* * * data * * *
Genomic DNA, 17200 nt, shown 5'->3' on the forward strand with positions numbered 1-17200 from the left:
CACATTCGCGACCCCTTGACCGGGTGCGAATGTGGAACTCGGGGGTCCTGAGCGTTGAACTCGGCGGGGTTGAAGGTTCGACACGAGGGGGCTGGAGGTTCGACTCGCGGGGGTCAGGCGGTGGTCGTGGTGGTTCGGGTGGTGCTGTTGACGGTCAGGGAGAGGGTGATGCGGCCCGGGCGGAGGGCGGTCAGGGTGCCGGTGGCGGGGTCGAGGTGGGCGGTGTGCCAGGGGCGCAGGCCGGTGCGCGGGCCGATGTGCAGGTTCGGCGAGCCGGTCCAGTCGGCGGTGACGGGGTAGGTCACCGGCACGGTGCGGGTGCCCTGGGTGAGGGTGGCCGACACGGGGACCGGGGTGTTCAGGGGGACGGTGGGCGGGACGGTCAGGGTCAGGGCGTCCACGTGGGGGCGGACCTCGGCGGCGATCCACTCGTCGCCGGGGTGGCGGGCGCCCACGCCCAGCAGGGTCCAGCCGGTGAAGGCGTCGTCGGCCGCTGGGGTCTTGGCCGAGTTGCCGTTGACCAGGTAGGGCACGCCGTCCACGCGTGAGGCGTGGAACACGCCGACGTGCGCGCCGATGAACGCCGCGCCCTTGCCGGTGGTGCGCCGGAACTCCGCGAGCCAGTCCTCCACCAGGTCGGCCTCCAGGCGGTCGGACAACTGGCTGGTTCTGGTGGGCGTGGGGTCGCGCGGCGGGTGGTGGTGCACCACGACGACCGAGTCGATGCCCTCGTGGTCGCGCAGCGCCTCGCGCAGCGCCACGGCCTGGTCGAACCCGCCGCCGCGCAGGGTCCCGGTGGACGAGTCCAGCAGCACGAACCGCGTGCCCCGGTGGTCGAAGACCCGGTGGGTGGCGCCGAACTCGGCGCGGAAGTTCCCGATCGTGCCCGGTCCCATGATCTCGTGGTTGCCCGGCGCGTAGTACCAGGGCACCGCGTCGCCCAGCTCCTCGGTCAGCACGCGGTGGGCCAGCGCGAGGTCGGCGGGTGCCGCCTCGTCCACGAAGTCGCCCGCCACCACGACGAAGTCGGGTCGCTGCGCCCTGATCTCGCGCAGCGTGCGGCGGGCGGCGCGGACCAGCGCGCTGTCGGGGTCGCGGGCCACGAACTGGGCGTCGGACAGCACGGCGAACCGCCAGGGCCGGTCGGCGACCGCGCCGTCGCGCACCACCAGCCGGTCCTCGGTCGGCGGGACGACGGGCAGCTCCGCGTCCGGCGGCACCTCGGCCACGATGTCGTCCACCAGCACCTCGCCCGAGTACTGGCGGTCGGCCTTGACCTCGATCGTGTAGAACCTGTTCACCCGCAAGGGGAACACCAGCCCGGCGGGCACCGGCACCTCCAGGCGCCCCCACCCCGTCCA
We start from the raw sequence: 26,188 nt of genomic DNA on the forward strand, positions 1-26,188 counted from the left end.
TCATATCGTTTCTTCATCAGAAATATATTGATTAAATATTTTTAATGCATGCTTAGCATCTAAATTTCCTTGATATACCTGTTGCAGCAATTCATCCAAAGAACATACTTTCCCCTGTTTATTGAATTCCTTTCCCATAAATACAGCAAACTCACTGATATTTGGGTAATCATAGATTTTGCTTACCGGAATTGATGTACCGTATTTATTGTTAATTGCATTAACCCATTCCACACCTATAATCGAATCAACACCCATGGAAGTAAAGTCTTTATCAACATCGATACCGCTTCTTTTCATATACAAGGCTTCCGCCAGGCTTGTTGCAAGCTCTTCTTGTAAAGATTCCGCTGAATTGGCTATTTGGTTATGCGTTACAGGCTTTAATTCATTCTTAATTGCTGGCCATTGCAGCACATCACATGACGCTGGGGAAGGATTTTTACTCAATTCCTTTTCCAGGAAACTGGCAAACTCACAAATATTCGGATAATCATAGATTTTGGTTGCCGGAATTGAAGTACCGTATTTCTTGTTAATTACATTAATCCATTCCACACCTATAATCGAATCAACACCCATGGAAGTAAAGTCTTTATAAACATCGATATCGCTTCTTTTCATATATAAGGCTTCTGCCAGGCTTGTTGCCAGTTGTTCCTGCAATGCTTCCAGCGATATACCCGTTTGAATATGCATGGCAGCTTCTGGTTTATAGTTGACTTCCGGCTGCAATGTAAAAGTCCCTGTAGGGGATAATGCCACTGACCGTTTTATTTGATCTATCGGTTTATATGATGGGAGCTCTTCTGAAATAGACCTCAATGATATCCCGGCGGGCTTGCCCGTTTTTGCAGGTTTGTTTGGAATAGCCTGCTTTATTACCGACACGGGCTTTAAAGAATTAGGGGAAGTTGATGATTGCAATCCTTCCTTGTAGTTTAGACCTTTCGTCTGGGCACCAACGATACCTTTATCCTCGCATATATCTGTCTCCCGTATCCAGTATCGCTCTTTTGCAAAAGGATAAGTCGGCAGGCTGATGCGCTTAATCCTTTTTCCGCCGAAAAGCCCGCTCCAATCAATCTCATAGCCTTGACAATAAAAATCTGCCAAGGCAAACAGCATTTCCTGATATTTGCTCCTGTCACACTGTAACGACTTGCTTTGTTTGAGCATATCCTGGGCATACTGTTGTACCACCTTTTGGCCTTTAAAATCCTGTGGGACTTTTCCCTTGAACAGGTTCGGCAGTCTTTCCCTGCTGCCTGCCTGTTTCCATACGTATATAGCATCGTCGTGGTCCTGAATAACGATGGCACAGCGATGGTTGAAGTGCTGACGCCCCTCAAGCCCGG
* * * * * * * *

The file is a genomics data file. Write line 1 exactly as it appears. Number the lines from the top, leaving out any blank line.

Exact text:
Genomic DNA, 17200 nt, shown 5'->3' on the forward strand with positions numbered 1-17200 from the left: